From 1919-1922, Cummins manufactured four sizes (1.5, 3, 6, and 8HP) of the same engine, which we call the HVID. The entire engine design was bought from Hercules, so no Cummins design went into the initial engines, but Clessie did improve the design along the way (see below).
We call it the HVID because the fuel system was patented and licensed by Rasmus Martin Hvid. The HVID fuel system was a derivative of the Brons fuel system and both are essentially the same other than the cup/nozzle design. Neither Brons nor HVID systems were true diesels. Diesel is specifically the high-pressure injection of the fuel into the power cylinder, where high-temperature compressed air ignites the fuel. Brons and HVID used no fuel pressure. Gravity fed fuel the injector, then the vacuum of the intake stroke pulled the fuel down into the injector cup. The cup acts as a prechamber, and as the piston compressed the air on the up stroke, the air would enter the cup, atomize and heat the fuel, and initial combustion would occur in the cup. The explosion forced the rest of the fuel out into the power cylinder, where it would finish combustion.
Thinking through this always blows my mind. The design the Brons/HVID system means the fuel ignites whenever flashpoint is reached, making timing a function of fuel quality, compression ratio, and ambient temperature – which adds up to a lot of variation. Our engines came with a three piece connecting rod with shims that allowed you to lengthen the rod, thus increasing compression ratio and allowing you to time the engine. Kerosene typically required no shims (lowest compression), but other oils like whale oil required quite a few shims.
Clessie quickly picked up on the shortcomings of the system and set out to address what he could. His first patent created the first fuel return line, allowing any air or fuel that had entered the injector and leaked past the seals to escape and freely return to the tank. His next patent created the first water-cooled injector, which reduced timing variation due to ambient temps. By the end of his life, Clessie would have 33 patents to his credit.
In 1921, Clessie designed his first engine, and upright/vertical piston engine with 1 or 2 cylinder configuration and the HVID fuel system. This engine was designed specifically for boats and was tested on Clessie’s personal boat the ‘CECO 1’ before being put into production. According to Clessie, the engine performance died off every 3-5hrs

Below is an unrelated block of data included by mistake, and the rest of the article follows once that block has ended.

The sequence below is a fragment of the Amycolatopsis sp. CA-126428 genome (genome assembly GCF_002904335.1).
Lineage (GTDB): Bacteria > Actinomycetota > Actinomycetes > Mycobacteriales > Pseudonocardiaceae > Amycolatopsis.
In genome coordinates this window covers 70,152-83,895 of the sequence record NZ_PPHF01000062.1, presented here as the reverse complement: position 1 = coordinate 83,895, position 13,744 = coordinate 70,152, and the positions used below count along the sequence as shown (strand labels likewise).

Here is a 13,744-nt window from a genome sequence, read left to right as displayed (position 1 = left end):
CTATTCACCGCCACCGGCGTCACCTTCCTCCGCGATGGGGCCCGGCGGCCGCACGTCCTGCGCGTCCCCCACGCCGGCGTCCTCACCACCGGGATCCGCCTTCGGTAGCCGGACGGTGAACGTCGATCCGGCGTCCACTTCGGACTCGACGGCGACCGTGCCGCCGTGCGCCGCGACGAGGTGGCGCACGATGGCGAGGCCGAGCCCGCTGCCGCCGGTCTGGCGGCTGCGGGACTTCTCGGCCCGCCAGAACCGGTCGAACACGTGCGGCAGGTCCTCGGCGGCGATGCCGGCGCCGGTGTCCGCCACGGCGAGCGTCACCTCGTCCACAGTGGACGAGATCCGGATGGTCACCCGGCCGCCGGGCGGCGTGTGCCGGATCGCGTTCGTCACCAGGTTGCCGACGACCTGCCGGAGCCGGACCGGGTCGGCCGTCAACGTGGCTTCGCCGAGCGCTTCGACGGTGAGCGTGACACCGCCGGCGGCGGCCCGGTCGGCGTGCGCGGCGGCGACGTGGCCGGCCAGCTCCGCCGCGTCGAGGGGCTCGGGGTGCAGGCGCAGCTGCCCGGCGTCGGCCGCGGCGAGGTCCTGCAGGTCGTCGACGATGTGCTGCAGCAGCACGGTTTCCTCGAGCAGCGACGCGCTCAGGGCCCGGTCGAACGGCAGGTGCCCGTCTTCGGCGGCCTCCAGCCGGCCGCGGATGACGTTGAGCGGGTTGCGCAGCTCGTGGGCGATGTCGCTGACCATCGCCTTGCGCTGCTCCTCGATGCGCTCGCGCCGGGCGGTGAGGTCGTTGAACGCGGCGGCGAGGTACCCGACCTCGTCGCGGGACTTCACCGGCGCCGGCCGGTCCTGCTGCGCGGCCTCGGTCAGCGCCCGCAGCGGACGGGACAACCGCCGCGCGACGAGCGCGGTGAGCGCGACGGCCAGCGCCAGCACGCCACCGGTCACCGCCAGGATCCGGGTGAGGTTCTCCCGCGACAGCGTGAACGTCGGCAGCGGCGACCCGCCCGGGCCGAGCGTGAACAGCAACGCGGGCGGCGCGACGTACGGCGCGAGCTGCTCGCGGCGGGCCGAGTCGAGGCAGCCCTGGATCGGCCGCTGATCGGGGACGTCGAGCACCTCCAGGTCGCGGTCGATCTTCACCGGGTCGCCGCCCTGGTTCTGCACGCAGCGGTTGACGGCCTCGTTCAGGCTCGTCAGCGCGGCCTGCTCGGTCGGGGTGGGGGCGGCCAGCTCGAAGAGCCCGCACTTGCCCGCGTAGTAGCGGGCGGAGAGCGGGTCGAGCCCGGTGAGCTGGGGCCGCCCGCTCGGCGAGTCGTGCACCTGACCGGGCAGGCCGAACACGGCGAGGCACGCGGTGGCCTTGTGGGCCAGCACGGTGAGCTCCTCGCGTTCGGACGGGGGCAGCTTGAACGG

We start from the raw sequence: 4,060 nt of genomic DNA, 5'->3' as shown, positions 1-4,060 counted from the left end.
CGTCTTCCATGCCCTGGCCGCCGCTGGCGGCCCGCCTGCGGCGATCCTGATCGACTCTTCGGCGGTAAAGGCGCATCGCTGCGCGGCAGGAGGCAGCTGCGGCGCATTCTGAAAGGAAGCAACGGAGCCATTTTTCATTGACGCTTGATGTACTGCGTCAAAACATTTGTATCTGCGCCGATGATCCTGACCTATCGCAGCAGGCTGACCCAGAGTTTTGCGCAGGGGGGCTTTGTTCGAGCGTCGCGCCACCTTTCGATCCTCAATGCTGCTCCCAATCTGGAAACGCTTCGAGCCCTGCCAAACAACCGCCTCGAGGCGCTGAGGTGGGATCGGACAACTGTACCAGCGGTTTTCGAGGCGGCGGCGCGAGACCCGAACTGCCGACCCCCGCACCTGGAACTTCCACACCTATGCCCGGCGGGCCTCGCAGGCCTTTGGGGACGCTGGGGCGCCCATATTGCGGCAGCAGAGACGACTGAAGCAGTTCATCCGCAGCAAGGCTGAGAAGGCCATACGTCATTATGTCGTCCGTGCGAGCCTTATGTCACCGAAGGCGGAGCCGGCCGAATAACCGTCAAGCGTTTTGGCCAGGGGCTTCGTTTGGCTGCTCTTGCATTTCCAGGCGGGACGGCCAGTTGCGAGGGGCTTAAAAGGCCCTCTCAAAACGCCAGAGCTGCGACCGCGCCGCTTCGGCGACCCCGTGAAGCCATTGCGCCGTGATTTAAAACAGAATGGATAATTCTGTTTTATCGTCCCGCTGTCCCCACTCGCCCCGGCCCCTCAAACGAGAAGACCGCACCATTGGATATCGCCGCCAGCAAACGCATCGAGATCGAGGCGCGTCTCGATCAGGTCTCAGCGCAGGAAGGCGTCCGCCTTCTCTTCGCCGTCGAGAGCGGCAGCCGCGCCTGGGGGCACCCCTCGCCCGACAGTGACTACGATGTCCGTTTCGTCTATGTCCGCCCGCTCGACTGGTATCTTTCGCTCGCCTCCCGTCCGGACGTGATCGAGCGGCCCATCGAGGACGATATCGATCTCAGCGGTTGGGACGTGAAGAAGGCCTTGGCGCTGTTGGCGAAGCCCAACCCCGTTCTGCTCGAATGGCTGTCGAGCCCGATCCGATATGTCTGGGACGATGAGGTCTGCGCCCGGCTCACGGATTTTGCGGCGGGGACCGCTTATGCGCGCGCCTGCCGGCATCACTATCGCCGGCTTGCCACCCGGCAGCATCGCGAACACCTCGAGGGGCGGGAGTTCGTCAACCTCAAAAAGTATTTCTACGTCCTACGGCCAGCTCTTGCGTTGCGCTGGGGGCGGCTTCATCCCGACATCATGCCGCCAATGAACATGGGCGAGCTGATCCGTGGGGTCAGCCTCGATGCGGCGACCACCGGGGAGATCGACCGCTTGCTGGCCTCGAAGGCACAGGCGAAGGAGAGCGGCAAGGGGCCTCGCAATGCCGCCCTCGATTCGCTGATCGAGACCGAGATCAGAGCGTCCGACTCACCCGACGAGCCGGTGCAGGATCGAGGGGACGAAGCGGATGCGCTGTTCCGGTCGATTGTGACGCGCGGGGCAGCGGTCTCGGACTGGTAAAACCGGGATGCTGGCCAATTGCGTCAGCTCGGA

due to injector nozzle coking, but since the injector was easy to remove and clean the boat owners were ok with this task. What they weren’t ok with was the crankshaft counterweights coming off. Word quickly spread and our engines were out.
With this, Clessie knew he needed an entirely new engine and fuel system. We ceased all engine production in 1923, and sold Clessie’s HVID patents back to Mr. Hvid in exchange for ending the contract. He hired Hans Knudsen away from the St. Mary’s Engine Co and made him our first chief engineer (great hire!). Together they designed the Model F, our first wholly designed engine which started production in May 1924.
"When Diesel Isn't a Diesel", Paul Harvey, 2010: http://coolspringpowermuseum.org/Publications/Flywheel/Flywheel_201210.htm
"My Days with Diesel", Clessie Cummins, 1967
US Patent 1,557,143: https://patents.google.com/patent/US1557143?oq=1557143
Artist rendering of a 3HP Cummins HVID
6 (or 8?) HP Cummins HVID with a gear driven Barnes Mfg Co water pump
Our recently repainted 3HP HVID engine
Clessie's boat, CECO 1, being put into the Ohio river at Madison, Indiana. Powered by a Cummins diesel
1921 Advertisement for the upright Cummins HVID engine
One of the two known surviving vertical Cummins HVID engines
4cylinder Model F - only 4cyl known to exist. This particular engine was built for Northwest Mfg to repower a steam shovel